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Rutgers Patents: Toward a Greener Concrete

by LiveModern Webmaster last modified Jun 04, 2014 01:05 AM
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by Glenn Meyers last modified Jun 03, 2014

Some patents deserve celebration, like these from Rutgers that state Solidia concrete can be cured  by consuming CO2 rather than water. With worldwide construction demand for concrete continuing to expand at an unprecedented pace, the possibility of leaving behind a greener footprint is encouraging.  Rutgers University and Solidia Technologies Advance Sustainable Building Materials with CO2-Cured Concrete Products The U.S. Patents Office The post Rutgers Patents: Toward a Greener Concrete appeared first on Green Building Elements .




 

 

Some patents deserve celebration, like these from Rutgers that state Solidia concrete can be cured  by consuming CO2 rather than water. With worldwide construction demand for concrete continuing to expand at an unprecedented pace, the possibility of leaving behind a greener footprint is encouraging. 

concrete on new house shutterstock_167443256

Rutgers University and Solidia Technologies Advance Sustainable Building Materials with CO2-Cured Concrete Products

The U.S. Patents Office awarded two new patents to Rutgers, The State University of New Jersey, that describe sustainable concrete products that cure and harden by consuming carbon dioxide (CO2) instead of water.1,2 The commercialization of the products is occurring under an exclusive licensing agreement with Solidia Technologies, a New Jersey-based start-up developing sustainable building materials that can reduce the carbon footprint of concrete products up to 70 percent.

Solidia Concrete is manufactured using identical mixing and forming processes as those used to produce concrete made with ordinary Portland cement (OPC). It is then cured and hardened by a previously patented chemical reaction between Solidia Cement™ and gaseous CO2.3,4 This unique aspect of Solidia Concrete curing allows precise control of the curing process, permits the incorporation of a broad range of sands, aggregates, and reinforcements, reduces water consumption up to 80 percent, and enables manufacturers to operate at higher speeds while minimizing material waste. Solidia Concrete cures in less than 24 hours as compared to the 28 days required for OPC-based concrete to achieve full hardness.5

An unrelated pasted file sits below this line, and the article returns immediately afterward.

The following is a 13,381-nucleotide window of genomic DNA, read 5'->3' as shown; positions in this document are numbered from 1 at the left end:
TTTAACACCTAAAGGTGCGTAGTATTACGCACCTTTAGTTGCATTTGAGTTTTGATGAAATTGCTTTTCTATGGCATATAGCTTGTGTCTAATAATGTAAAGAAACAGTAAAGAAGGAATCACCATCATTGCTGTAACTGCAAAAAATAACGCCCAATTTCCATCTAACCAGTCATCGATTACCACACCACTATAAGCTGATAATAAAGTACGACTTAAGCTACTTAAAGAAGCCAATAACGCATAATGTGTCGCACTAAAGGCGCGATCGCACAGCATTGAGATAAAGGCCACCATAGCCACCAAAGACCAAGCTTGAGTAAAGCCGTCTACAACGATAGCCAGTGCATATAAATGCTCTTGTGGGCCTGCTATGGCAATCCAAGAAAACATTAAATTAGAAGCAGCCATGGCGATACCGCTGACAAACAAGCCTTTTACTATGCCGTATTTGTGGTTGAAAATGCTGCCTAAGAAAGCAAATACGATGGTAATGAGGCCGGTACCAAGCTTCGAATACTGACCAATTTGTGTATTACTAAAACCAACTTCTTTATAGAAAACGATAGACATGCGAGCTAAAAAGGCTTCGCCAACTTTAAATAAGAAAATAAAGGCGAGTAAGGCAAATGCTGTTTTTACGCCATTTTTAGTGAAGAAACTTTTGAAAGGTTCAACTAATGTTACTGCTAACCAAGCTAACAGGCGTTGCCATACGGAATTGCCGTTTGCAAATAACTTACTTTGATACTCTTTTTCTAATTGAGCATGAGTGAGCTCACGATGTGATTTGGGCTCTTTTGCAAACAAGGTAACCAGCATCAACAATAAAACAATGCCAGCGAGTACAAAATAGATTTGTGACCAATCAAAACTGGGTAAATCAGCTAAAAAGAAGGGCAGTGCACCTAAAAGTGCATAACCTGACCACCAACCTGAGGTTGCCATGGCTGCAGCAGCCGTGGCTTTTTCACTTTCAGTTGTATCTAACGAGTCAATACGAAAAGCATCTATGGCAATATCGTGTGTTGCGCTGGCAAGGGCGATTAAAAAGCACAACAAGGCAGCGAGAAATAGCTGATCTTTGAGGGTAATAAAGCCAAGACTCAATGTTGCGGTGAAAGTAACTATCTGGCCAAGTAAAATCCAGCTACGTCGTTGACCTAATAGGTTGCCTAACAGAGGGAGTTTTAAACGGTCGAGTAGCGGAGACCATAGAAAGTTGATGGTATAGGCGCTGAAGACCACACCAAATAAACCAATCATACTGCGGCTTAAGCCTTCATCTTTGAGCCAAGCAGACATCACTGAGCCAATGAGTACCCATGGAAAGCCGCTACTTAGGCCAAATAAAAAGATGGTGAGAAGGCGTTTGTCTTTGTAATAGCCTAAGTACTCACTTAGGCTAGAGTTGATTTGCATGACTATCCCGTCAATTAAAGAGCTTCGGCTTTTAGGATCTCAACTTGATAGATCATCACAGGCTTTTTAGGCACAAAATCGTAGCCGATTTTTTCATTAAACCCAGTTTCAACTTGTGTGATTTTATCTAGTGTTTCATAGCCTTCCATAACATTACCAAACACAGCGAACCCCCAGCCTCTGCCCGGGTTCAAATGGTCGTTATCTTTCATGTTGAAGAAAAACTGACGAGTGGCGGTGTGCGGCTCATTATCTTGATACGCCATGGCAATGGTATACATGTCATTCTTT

When the reduced CO2 emissions associated with Solidia Cement production are combined with the CO2 reacted into Solidia Concrete, the carbon footprint of concrete products can be reduced by up to 70 percent.

Suitable for large- and small-scale applications, Solidia Concrete parts can be designed for compressive strength, abrasion resistance, efflorescence, and freeze-thaw cycling resilience that are equal to, or better than, that of conventional concrete.

“Solidia Concrete can be adapted easily by manufacturers of conventional concretes, fitting into the industry’s existing infrastructure and raw materials supply chains anywhere in the world,” said Solidia Chief Technology Officer Nicholas DeCristofaro, Ph.D. “Products made with Solidia Concrete are more stable, more durable, and more cost-effective than traditional concretes, offering the global construction and building materials industries a path to greater sustainability and profitability.”

Solidia’s licensing agreement with Rutgers covers a portfolio of more than 50 U.S. and foreign patents and patent applications for technologies originally co-invented by Richard (Rik) Riman, Ph.D., Rutgers distinguished professor of materials science and engineering and Solidia Founder and Board member, and Vahit Atakan, Ph.D., Solidia’s R&D director and former Rutgers graduate student and research associate.

Patent Information

1 U.S. Patent No. 8,709,960 B2 Method of Hydrothermal Liquid Phase Sintering of Ceramic Materials and Products Derived Therefrom, April 29, 2014
2 U.S. Patent No. 8,721,784 Systems and Methods for Capture and Sequestration of Gases and Compositions Derived Therefrom, May 13, 2014
3 U.S. Patent No. 8,313,802
4 U.S. Patent No. 8,114,367
5 See white papers, Solidia Cement and Solidia Concrete.

Source: Business Wire 

Photo: Concrete construction on new house from Shutterstock

The post Rutgers Patents: Toward a Greener Concrete appeared first on Green Building Elements.


 

 

 
 
 

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